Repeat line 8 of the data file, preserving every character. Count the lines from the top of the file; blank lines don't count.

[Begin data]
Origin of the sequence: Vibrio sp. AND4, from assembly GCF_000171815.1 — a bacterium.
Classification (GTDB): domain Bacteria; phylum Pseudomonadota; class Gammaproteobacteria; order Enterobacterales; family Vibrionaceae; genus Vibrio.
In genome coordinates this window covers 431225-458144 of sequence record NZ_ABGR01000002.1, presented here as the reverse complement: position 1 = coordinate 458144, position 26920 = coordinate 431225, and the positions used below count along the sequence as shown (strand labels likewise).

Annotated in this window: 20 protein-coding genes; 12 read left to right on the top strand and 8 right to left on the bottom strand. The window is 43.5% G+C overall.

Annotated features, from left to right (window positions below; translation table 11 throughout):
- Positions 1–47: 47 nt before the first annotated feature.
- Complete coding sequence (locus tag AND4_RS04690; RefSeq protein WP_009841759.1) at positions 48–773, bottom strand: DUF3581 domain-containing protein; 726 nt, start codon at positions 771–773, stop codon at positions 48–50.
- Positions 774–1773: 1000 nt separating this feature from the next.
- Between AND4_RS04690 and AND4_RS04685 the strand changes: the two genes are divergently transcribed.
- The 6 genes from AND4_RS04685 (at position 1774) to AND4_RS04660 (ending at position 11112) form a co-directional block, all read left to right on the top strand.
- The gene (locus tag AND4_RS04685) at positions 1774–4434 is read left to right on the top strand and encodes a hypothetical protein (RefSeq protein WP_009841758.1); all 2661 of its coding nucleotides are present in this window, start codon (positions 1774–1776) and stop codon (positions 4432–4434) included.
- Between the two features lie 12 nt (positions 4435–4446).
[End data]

- Positions 774–1773: 1000 nt separating this feature from the next.